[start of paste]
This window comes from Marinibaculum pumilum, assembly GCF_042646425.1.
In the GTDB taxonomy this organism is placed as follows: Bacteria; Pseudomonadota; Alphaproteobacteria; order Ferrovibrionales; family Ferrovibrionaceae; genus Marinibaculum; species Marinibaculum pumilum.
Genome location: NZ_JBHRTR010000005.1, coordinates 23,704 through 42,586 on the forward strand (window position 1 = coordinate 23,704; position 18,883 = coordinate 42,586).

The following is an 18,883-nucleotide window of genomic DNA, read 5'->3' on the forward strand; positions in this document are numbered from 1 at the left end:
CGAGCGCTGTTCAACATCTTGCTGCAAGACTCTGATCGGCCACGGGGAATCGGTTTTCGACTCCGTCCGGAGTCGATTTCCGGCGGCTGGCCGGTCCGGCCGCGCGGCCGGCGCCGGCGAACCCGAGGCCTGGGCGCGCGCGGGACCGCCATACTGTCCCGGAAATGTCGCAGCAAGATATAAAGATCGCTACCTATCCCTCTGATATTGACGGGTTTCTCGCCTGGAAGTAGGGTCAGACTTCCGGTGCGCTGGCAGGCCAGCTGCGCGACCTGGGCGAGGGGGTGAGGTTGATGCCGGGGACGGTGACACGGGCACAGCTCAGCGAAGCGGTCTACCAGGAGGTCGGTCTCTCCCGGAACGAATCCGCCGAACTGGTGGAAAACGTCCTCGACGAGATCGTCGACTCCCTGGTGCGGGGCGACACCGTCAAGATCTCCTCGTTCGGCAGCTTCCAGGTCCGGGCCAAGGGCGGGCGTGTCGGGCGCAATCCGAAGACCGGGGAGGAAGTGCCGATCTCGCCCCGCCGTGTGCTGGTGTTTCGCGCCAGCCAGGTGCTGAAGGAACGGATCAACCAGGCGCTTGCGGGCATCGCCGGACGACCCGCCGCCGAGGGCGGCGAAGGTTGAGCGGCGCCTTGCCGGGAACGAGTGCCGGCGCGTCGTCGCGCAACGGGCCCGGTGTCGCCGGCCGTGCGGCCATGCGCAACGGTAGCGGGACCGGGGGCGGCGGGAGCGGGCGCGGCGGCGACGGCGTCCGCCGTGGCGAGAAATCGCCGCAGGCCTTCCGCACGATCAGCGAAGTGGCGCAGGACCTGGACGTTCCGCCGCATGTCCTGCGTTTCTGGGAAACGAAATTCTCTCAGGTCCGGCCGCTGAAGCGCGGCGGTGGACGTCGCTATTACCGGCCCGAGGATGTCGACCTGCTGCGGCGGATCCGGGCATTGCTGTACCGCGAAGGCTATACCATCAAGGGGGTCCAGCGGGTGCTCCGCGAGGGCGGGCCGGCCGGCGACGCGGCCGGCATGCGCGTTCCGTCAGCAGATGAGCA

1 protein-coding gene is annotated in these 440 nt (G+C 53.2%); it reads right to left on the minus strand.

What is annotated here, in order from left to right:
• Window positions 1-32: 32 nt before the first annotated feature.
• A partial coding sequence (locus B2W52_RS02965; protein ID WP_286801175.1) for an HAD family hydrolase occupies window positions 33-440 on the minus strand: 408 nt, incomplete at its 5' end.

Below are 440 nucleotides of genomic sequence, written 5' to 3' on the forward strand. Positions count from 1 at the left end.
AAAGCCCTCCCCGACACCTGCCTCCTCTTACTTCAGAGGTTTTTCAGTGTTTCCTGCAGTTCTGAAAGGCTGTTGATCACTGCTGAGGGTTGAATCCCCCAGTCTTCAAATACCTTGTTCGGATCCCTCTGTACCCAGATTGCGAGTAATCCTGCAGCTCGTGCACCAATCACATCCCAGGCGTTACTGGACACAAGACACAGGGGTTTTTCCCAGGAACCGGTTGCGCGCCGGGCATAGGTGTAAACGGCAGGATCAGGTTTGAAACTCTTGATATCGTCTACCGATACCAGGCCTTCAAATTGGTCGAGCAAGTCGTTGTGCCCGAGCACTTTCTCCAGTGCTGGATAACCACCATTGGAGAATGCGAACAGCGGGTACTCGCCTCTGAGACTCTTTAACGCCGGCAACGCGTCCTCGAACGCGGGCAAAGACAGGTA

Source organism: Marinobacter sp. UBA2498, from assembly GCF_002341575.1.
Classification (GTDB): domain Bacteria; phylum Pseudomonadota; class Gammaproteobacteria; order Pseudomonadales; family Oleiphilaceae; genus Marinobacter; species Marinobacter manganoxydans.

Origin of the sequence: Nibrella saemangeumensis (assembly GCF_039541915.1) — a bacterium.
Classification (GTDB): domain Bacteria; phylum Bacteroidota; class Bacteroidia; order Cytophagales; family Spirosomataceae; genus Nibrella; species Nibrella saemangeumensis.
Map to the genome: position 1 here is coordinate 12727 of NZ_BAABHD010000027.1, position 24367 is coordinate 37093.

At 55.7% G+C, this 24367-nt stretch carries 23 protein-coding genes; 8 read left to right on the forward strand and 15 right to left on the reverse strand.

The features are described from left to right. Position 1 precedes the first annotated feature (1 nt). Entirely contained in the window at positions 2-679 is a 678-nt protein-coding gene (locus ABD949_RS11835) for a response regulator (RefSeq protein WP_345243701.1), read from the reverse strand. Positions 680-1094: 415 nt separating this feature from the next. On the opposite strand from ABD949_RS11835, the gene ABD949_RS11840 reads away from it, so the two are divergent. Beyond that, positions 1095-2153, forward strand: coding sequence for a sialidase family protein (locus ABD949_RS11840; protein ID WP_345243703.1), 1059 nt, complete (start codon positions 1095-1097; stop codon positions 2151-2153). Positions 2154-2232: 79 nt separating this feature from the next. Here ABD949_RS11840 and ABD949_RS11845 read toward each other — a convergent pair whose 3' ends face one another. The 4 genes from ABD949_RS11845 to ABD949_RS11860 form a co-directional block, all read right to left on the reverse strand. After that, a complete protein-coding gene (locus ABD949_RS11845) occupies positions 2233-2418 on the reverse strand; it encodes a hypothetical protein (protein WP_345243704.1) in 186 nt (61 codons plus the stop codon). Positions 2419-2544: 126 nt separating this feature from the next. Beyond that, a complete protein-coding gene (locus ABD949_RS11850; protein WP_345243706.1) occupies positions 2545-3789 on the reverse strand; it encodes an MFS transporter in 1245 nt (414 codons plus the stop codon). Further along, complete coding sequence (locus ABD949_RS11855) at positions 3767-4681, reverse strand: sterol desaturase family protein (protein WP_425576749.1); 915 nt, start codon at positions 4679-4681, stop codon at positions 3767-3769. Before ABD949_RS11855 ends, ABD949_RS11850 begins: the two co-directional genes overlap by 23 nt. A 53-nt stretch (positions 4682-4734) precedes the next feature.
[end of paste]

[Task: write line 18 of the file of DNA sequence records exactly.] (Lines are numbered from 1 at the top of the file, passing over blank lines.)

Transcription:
The features are described from left to right. Position 1 precedes the first annotated feature (1 nt). Entirely contained in the window at positions 2-679 is a 678-nt protein-coding gene (locus ABD949_RS11835) for a response regulator (RefSeq protein WP_345243701.1), read from the reverse strand. Positions 680-1094: 415 nt separating this feature from the next. On the opposite strand from ABD949_RS11835, the gene ABD949_RS11840 reads away from it, so the two are divergent. Beyond that, positions 1095-2153, forward strand: coding sequence for a sialidase family protein (locus ABD949_RS11840; protein ID WP_345243703.1), 1059 nt, complete (start codon positions 1095-1097; stop codon positions 2151-2153). Positions 2154-2232: 79 nt separating this feature from the next. Here ABD949_RS11840 and ABD949_RS11845 read toward each other — a convergent pair whose 3' ends face one another. The 4 genes from ABD949_RS11845 to ABD949_RS11860 form a co-directional block, all read right to left on the reverse strand. After that, a complete protein-coding gene (locus ABD949_RS11845) occupies positions 2233-2418 on the reverse strand; it encodes a hypothetical protein (protein WP_345243704.1) in 186 nt (61 codons plus the stop codon). Positions 2419-2544: 126 nt separating this feature from the next. Beyond that, a complete protein-coding gene (locus ABD949_RS11850; protein WP_345243706.1) occupies positions 2545-3789 on the reverse strand; it encodes an MFS transporter in 1245 nt (414 codons plus the stop codon). Further along, complete coding sequence (locus ABD949_RS11855) at positions 3767-4681, reverse strand: sterol desaturase family protein (protein WP_425576749.1); 915 nt, start codon at positions 4679-4681, stop codon at positions 3767-3769. Before ABD949_RS11855 ends, ABD949_RS11850 begins: the two co-directional genes overlap by 23 nt. A 53-nt stretch (positions 4682-4734) precedes the next feature.